Book burning is as old as books themselves. People in power always felt a need to control what their subjects read.

For centuries libraries have been destroyed by religious or political fanatics who did not like the material that was in them. Until recently the Roman Catholic Church published an index of prohibited books that listed titles that the Church did not want Catholics to read. Totalitarian regimes like the Third Reich or the Soviet Union suppressed reading material (and their authors) for all sorts of reasons. Even the United States, with our tradition of free expression, constantly banned books, mostly to save us from “obscenity” or “pornography.” Anthony Comstock’s New York Society for the Suppression of Vice was the most famous book banning group in our history, but there were others.

Today book banning has become part of the culture war that has split our country. Though the progressive left has tried to censor books, mostly because of their racist or sexist contents, is it the MAGA right that has for the most part waged war against reading material, primarily in the public schools or libraries. Though “pornography” is still the battle cry for American book burners, their puritanism is informed by white supremacy and opposition to minority members having minds of their own. Their children must be protected, not only from smut but from Critical Race Theory (which most censors don’t know what it is), “socialism” (ditto) or trans girls playing sports.

Not surprisingly, many of the books targeted by modern-day book burners are books that deal favorably with LGBT people. In Texas Gov. Greg Abbott asked the Texas Education Agency “to investigate any criminal activity in our public schools involving the availability of pornography” and develop standards“to prevent the presence of pornography and other obscene content in Texas public schools.” Included in Abbott’s definition of “pornography” are “Gender Queer: A Memoir” and “In the Dream House: A Memoir,” titles that deal positively with the lives of LGBT people.

Also in Texas, State Senator Matt Krause, who coincidentally is running for attorney general, has started a campaign against books on racism and LGBT people in some school districts. Like his governor, Krause contacted the Texas Education Agency, asking if any public schools in the state carry any of 850 books in a list Krause provided. These are books that would make, in the words of a bill introduced in the Texas legislature, “an individual feel discomfort, guilt, anguish, or any other form of psychological distress on account of the individual’s race or sex.” Among the books that might cause Texans discomfort are books about racial minorities and LGBT people.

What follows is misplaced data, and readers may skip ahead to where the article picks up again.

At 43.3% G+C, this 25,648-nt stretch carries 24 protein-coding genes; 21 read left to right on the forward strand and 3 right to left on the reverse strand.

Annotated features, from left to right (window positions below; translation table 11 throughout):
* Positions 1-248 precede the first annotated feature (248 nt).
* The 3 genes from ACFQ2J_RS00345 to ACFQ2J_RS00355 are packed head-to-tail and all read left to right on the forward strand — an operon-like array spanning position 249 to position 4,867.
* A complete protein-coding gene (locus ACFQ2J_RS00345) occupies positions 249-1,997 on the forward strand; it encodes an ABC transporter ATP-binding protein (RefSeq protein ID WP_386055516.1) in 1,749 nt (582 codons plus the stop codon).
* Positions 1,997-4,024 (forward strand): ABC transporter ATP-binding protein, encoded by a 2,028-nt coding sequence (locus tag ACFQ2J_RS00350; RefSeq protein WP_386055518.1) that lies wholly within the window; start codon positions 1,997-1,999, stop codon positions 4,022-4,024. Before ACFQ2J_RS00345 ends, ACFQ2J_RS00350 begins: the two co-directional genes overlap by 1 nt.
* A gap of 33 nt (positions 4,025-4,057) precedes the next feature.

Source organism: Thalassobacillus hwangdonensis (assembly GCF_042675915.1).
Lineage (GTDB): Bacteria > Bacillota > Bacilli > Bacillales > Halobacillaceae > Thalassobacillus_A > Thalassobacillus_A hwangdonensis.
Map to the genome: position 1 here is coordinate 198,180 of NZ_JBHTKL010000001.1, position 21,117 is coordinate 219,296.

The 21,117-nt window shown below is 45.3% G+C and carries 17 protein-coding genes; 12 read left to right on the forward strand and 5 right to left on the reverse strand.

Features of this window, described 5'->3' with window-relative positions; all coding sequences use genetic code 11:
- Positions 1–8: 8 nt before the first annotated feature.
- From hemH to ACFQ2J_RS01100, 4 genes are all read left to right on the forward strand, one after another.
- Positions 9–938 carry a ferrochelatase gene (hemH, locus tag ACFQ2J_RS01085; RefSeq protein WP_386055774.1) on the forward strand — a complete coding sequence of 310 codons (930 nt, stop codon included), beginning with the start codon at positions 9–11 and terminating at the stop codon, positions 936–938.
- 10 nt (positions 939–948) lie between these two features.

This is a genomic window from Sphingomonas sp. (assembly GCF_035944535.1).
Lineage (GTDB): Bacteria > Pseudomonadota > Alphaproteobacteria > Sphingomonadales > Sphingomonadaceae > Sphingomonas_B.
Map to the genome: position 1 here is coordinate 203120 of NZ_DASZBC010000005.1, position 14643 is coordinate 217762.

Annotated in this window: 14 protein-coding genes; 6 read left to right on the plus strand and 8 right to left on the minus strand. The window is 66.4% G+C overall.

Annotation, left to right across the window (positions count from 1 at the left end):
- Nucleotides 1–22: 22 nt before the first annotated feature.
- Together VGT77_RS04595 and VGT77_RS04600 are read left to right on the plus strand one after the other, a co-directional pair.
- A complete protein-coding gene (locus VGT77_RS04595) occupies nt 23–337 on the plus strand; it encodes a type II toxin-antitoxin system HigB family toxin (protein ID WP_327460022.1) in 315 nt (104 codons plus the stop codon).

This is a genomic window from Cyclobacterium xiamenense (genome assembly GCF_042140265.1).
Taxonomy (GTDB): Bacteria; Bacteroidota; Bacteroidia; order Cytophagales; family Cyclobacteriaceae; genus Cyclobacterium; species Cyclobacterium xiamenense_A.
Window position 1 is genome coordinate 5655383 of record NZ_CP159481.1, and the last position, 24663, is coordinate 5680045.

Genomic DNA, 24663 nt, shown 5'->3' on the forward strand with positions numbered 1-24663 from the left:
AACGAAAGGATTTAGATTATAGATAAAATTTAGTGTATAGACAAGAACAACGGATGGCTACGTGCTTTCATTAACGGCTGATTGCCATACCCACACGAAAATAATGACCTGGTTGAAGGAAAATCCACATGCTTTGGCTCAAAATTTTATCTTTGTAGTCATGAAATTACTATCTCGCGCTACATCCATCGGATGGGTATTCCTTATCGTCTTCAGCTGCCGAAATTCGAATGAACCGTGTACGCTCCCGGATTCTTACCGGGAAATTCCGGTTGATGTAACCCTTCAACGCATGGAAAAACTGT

Meanwhile, in Virginia the Spotsylvania County School Board responded to a “concerned” mother’s discovery of the queer book “33 Snowfish” in her teenager’s school library by voting to remove books with “sexually explicit” content from district school libraries. Not content with mere censorship, board members Rabih Abuismail and Kirk Twiggssuggested that the banned books be burned, as in the days of old.

“I think we should throw those books in a fire,” said Abuismail.

The Spotsylvania School Board’s decision caused a public backlash, which led the Board to reverse its decision by a vote of 5-2, board members Abuismail and Twiggs voting no.

In Tennessee, State Representative Bruce Griffey introduced a bill that would prevent public schools from using textbooks or material that mention LGBT people. And in Florida Jill Woolbright, who sits on the Flagler County School Board, complained about the presence of “All Boys Aren’t Blue: A Memoir-Manifesto" by Black queer activist George M. Johnson, in some school libraries.

“Some child could be disturbed to read a book that they’re not ready for,” she said.

Here as in Texas, the children whom censors wish to protect are white, cisgender and straight, while the rest of us can go to hell, literally and figuratively. Those of us who love good books and freedom of expression have our work cut out for us, in the current climate of censorship and hatred.

Jesse Monteagudo is a freelance writer and journalist. He has been an active member of South Florida's LGBT community for more than four decades and has served in various community organizations.